Fried Green Tomatoes: A Neighborhood Garden Satisfies My Craving

There is a house on our street that has a beautiful flower garden adorning the front yard every summer, and each time I pass by they bring a smile to my face.  Last weekend these neighbors had a garage sale, including selling some of their home-grown heirloom tomatoes.  We had friends in town for the long weekend, and after a drive home from another adventure we decided to stop by.  Plus, it would give me an opportunity to see the flowers up close.

A view of just half of the flower bed!

Earlier in the weekend, I was telling everyone that I had a hankering for fried green tomatoes, without a reason as to why (no, I’m not from the South).  On the table before me were fresh picked, ripe garden tomatoes and our friend Todd reminded me about my craving.  “Do you have any green tomatoes?” I asked my neighbor, Rita, and quickly added “they’re for fried green tomatoes; I’ve had a craving for them.”  With a shrug she told us to follow her in the backyard, where we could pick our own off the vine.  From the fragrant little green house, we selected the fattest tomatoes that had yet to ripen where they were clipped off and placed in our waiting hands.  Not only did I get to tell my neighbor how much I enjoyed her flowers, I was able to buy some fresh, heirloom tomatoes that were grown in my own neighborhood.  Now that’s what I call sharing the love!

I was thrilled to find Rita’s green tomatoes, and to satisfy my craving for something so unusual to find. Fried green tomatoes are just what the name suggests – thick slices of unripe tomato are breaded and fried until lightly golden, and the inside yields to the bite with a firm but slightly tart taste. To adorn each warm bite, I whipped up some Buttermilk Herb dressing; the buttermilk provides the perfect tang to match the tart tomatoes and the Fine herbs in the dressing lend an aromatic note. They are an irresistible treat, mainly because they are fried – and you all know how much I love a good fried anything every once in a while – but also because of the wholesome, fresh flavors and textures in every bite.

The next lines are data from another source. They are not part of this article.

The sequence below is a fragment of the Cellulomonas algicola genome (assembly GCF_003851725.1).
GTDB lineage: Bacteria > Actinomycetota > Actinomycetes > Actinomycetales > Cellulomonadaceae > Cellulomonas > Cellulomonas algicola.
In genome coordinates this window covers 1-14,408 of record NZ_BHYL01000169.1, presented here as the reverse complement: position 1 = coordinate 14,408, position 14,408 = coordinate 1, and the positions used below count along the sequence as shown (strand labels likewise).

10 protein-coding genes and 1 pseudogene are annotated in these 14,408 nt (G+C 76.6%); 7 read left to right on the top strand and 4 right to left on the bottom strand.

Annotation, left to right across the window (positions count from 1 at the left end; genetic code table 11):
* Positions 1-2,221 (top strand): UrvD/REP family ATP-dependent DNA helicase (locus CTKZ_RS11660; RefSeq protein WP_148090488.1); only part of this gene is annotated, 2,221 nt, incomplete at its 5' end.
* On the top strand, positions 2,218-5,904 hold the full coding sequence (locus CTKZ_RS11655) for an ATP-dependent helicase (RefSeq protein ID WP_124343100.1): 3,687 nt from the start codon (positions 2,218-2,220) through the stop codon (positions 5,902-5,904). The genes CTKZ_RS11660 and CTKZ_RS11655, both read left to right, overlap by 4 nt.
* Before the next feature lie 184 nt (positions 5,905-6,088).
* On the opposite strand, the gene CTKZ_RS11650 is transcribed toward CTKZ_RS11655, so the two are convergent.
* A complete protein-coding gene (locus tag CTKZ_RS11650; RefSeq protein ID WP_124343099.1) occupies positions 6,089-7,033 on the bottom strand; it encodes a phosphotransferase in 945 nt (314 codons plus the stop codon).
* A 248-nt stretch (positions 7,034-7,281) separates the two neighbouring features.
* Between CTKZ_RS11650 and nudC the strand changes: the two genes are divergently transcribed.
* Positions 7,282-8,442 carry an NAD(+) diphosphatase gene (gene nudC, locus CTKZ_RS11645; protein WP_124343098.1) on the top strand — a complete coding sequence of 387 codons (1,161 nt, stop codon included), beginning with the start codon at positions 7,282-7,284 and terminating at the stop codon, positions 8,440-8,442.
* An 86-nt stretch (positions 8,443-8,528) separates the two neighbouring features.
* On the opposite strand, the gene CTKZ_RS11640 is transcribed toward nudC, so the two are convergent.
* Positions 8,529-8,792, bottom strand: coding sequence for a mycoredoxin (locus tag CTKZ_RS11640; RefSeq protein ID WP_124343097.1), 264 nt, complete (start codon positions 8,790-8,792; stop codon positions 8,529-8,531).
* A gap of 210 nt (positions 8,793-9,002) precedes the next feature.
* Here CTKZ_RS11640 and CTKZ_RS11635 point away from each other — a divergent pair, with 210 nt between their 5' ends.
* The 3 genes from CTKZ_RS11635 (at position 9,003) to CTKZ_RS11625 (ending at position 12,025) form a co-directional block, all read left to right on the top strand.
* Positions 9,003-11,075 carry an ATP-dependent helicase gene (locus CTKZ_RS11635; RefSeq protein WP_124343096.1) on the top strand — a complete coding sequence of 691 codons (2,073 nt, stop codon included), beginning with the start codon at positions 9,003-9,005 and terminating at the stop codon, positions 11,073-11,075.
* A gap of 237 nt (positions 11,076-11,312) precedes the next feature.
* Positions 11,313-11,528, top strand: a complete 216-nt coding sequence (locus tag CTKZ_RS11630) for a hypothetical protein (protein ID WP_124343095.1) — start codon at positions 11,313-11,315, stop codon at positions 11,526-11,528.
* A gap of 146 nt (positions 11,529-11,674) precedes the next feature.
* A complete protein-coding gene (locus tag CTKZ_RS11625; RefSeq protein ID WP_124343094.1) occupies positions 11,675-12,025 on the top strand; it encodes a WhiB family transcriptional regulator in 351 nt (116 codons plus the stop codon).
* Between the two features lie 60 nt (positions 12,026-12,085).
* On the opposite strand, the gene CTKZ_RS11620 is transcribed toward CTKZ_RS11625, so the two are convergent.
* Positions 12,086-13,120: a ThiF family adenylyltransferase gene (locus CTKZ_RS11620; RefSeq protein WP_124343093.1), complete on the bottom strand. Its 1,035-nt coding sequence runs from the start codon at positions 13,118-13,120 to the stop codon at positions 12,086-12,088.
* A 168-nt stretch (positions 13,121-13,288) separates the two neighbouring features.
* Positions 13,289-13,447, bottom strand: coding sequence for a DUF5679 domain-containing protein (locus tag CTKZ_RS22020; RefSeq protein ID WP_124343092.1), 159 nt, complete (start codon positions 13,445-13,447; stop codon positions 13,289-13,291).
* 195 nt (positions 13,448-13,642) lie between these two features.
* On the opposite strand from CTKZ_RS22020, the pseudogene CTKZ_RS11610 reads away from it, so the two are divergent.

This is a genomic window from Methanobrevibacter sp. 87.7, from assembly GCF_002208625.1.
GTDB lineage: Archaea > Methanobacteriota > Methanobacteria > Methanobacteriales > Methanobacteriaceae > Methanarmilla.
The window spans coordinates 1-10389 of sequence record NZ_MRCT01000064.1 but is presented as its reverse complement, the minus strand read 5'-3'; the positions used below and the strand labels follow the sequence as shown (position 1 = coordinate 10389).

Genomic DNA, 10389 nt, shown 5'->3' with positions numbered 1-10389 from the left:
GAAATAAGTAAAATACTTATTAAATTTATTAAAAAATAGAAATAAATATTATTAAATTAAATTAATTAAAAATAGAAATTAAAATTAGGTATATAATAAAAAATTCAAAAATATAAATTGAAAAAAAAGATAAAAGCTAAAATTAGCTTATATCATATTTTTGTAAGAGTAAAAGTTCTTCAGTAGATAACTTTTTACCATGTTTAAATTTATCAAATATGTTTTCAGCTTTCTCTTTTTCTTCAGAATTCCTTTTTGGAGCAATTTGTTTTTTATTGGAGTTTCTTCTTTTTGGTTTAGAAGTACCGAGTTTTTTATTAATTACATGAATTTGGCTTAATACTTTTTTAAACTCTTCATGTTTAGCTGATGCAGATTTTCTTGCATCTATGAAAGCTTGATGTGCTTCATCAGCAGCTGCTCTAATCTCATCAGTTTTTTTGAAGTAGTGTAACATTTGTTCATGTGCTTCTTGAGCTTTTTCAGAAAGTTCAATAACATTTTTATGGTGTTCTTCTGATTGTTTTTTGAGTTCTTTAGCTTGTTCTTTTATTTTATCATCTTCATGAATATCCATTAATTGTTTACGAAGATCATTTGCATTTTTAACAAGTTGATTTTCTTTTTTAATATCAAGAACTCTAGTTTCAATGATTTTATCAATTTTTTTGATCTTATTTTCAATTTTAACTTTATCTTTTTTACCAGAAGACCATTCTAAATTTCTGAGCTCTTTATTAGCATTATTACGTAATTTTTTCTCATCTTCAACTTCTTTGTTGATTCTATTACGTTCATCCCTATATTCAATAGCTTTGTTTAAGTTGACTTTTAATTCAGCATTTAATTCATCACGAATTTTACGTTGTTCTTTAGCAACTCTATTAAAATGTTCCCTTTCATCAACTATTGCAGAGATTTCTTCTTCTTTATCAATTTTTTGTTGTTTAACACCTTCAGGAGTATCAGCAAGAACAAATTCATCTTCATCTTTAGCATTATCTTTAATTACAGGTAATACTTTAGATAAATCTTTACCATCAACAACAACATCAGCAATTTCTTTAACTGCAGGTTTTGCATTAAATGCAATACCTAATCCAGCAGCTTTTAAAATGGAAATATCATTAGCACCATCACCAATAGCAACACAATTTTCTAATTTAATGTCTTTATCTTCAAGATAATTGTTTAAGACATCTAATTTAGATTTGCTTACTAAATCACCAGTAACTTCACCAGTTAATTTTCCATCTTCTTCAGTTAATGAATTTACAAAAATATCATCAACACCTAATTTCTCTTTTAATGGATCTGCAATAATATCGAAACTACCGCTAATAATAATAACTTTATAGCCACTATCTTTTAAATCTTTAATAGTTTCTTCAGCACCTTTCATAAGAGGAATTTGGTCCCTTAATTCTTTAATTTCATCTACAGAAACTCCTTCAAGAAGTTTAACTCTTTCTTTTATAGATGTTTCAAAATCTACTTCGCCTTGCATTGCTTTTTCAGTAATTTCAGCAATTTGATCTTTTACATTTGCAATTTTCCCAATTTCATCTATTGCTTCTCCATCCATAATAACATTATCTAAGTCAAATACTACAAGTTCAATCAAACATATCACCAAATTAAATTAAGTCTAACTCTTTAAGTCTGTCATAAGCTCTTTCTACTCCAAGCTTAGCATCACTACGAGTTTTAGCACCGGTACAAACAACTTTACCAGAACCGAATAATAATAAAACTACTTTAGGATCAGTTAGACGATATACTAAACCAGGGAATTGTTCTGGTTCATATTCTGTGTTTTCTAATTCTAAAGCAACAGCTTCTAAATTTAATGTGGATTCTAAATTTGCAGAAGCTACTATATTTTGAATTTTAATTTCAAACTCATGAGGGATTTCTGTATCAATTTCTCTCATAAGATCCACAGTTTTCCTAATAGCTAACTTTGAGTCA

Here’s the breading station, and one of the textures: each bowl is seasoned (salt, pepper, garlic powder, onion powder and cayenne pepper) to give those layers of flavor. Before frying, the slices are dredged in egg, then flour, the egg again and finished with a cornmeal mixture – I wanted a little more crunch and texture so I added some panko. It’s optional.

A serrated knife makes slicing a breeze; each large tomato yields about 5 slices. (Thank you, Todd, for capturing the behind-the scenes shots, and for cleaning up after me!)

Little did Rita know how much joy her unripe tomatoes would bring me! I was able to cook for and share something new with our friends, Todd and Marcia (thanks for being my willing taste testers!), and you get a new recipe.  It doesn’t get much better than that.

Perhaps only if Rita reads my blog post about her tomatoes……I left a business card with her and suggested she look up my blog today. Cheers!

Eat well and share the love!

Fried Green Tomatoes & Buttermilk Herb Dressing (print recipe)
Recipe: Melissa Schenker/Foodie for Two
Serves two foodies

2 to 3 large green, unripe tomatoes – cut into ½ inch thick slices
¾ cup canola oil

2 eggs
1 tablespoon water
½ cup flour½ cup cornmeal
¼ cup panko
Breading Spices (add to each bowl)

¼ teaspoon salt
¼ teaspoon fresh ground pepper
1/8 teaspoon cayenne pepper
1/8 teaspoon garlic powder
1/8 teaspoon onion powder
Buttermilk Herb Dressing (makes about ½ cup, use any leftovers to dress a small salad)

1/3 cup mayonnaise
2 tablespoons milk
½ teaspoon apple cider vinegar
¾ teaspoon dried Fine herbs
Pinch of salt
1/8 teaspoon of fresh ground pepper (medium grind)
Pinch of garlic powder
Pinch of onion powder

Sea salt or kosher salt
Chopped chives
Fresh ground pepper

Fry the tomatoes: Cut the tomatoes into ½ inch thick slices – one large tomato yields 5 to 6 slices, cut away the stem from the top slice and fry the odd pieces too.